The fuel burns crystal-clear and smells like the heads themselves, faintly fruity. It’s also, as Montgomery notes, all local Montana product. His father, Chris Montgomery, grows the grain on his Lewistown farm—“from ground to gas tank."
Montgomery’s distillers saved up about 10 gallons of heads for him over the winter. There’s now around 7 gallons left to take to Bonneville.
There are other ethanol-fueled bikes at Bonneville, but Montgomery thought they would be the only racing team bringing homemade fuel (according to the Bonneville Motorcycle Speed Trials website, as of Thursday there was only one other bike entered in Montgomery’s class).
After the bike ran, it needed a paint job, courtesy of Blue Ribbon Auto Body, which decked the Yamaha out in cherry-red, yellow, black and white paint.
It also needed sponsorship, which includes Big Sky Brewing (a “Hold My Beer and Watch This” sticker is affixed to the tail), along with a couple of friends’ motorcycle shops in Brooklyn and Portland. Colin Cornberg, who runs the No. 8 Wire motorcycle shop in Philipsburg (and who helped Montgomery tune the carbs and test the bike) is represented as well with a logo sticker. Montgomery Distllery's "M" made of antlers adorns the front of the fairing.
Lastly, the bike and the team needed a name. Montgomery pulled from his own bottles: “Sudden Wisdom Amateur Racing” is lettered across the gas tank.
He realizes naming the bike after their vodka (Quicksilver) makes more sense, but decided on the rye whiskey’s moniker, to reflect their stumbled-upon, experimental fuel source.
“We’re the amateurs, so we decided to go with something a little more cheeky.”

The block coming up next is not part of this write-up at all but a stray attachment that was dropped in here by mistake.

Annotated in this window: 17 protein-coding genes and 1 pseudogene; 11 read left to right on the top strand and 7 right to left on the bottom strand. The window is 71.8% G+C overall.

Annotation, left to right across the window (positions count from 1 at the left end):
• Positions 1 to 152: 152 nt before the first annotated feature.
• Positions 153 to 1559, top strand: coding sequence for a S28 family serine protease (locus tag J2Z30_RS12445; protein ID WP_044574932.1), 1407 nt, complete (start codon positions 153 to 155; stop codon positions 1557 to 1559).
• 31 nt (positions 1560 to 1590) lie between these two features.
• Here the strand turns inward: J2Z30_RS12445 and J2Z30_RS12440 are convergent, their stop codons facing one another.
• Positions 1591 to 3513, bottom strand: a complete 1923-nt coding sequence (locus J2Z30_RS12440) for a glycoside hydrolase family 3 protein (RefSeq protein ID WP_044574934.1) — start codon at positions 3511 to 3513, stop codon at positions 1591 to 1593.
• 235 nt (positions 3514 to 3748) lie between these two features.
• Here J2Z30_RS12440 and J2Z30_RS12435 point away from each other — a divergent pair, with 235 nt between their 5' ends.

Now all that’s left to do is race. The Bonneville Motorcycle Speed Trials measure average speed over one mile. Racers have a mile to get up to speed and the same distance to slow down.
Montgomery plans to race Sudden Wisdom as many times as he can over four competition days, and is praying for everything to run smoothly — he’s bringing spare parts and multiple carburetors jetted to different specifications depending on the air and how the bike runs in trials.
The record for his class — 750cc partially-modified bikes 1980 or older with alternate fuel — is just under 98 mph.
The Yamaha, in its factory form, had a top speed rating of 105 mph, and the ethanol fuel can add anywhere from a 5 percent to 10 percent horsepower boost. However, Montgomery learned the salt flats are slower than asphalt, by about 10 percent. All that is to say, he’s not really positive how fast the bike’s going to go.
“I purposefully didn’t put a speedometer on there,” he said. “I kind of just wanted to pin it and not have the psychology of looking at a number."
But there’s no expectation of vying for a track record, Montgomery said. Just having fun, and cracking open a few bottles of Montgomery Distillery products around the pit after a full day of racing.
“For me, most of the accomplishment’s already done. I built the bike and got it to run on our stuff,” he said. “This is just the icing on the cake, going down and racing it.”